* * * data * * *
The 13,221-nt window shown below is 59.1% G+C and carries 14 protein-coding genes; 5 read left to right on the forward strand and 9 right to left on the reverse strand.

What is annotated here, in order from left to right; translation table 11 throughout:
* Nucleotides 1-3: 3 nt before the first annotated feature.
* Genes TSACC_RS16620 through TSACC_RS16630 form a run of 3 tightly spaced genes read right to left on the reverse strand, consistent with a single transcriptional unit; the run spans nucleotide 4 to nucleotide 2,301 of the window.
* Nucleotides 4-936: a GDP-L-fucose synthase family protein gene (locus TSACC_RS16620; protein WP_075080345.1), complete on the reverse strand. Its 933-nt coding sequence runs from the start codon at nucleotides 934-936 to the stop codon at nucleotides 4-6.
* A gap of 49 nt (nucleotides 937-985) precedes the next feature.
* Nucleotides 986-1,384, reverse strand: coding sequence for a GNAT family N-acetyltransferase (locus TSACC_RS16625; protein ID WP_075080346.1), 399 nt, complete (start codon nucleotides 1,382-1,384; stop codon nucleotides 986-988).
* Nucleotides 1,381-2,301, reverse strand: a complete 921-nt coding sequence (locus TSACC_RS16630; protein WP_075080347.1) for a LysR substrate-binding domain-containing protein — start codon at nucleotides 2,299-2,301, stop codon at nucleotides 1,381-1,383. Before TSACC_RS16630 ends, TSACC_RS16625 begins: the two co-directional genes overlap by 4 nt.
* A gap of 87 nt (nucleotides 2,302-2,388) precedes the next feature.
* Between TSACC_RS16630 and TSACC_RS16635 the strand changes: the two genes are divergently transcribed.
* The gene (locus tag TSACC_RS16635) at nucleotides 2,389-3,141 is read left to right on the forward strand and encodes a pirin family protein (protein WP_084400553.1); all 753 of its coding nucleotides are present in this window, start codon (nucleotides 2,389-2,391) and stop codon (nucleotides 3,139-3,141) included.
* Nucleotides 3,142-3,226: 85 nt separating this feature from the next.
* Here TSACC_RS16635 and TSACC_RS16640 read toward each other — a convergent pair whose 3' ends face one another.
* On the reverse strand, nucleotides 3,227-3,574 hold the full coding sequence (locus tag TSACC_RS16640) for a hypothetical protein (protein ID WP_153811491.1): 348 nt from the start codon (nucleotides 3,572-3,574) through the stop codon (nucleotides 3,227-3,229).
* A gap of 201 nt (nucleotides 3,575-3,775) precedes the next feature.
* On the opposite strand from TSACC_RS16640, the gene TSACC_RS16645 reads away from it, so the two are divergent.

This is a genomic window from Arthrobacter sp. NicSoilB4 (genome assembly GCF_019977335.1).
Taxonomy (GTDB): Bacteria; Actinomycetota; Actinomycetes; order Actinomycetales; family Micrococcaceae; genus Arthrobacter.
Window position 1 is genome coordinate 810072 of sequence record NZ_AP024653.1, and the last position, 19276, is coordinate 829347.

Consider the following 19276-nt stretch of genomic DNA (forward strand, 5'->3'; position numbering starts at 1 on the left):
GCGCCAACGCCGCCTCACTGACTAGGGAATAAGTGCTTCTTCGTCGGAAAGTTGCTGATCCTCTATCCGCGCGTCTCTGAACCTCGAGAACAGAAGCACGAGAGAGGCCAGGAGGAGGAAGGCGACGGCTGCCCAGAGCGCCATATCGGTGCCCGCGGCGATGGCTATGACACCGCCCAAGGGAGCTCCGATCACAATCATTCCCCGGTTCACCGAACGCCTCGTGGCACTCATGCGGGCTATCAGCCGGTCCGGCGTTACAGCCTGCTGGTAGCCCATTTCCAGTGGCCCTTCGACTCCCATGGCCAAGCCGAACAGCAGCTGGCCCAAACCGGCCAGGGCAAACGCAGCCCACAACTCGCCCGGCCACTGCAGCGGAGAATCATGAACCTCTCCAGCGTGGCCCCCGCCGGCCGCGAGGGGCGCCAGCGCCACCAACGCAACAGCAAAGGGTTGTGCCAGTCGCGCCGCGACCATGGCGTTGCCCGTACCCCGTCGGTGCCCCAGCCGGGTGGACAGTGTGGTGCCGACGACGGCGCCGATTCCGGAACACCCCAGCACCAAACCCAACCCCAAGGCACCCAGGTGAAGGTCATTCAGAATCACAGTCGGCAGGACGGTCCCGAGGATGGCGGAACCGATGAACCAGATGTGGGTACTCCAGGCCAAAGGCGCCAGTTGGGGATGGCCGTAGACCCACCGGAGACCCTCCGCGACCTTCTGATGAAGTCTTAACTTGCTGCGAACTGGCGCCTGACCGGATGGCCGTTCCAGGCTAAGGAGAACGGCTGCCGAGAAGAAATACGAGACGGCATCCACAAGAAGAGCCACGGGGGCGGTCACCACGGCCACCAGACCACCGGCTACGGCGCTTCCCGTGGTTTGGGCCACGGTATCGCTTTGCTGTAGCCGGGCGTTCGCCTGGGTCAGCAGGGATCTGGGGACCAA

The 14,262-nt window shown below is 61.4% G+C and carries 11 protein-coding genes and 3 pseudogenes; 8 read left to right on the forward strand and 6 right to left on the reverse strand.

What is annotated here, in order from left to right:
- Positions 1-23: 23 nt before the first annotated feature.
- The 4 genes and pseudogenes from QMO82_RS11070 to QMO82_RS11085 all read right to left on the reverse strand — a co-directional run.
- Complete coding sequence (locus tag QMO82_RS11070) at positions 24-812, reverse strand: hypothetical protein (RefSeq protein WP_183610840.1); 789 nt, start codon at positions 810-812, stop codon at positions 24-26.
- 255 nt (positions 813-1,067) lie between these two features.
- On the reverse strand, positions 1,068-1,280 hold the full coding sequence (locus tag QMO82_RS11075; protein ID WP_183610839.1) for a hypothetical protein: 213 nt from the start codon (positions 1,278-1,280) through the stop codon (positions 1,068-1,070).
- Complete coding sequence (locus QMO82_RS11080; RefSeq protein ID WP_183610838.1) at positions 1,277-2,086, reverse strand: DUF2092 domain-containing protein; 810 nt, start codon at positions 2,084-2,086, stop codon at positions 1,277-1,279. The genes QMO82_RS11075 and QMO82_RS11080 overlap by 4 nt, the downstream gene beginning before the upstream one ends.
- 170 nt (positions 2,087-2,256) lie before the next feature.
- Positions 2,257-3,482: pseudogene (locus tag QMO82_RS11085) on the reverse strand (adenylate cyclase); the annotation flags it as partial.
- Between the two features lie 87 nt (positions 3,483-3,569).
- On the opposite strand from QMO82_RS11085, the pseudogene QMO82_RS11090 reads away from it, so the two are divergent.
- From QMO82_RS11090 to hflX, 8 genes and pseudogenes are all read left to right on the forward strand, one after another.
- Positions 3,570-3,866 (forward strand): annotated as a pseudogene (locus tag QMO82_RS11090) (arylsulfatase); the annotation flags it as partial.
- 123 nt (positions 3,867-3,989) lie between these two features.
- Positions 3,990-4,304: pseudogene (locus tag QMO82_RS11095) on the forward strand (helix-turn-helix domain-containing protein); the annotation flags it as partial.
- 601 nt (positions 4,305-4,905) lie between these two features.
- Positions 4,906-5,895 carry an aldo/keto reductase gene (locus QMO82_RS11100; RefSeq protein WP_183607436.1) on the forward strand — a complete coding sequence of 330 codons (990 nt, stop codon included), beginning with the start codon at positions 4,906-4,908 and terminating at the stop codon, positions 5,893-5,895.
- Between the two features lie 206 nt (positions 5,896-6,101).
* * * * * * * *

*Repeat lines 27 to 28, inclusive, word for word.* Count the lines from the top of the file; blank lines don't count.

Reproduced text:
- 255 nt (positions 813-1,067) lie between these two features.
- On the reverse strand, positions 1,068-1,280 hold the full coding sequence (locus tag QMO82_RS11075; protein ID WP_183610839.1) for a hypothetical protein: 213 nt from the start codon (positions 1,278-1,280) through the stop codon (positions 1,068-1,070).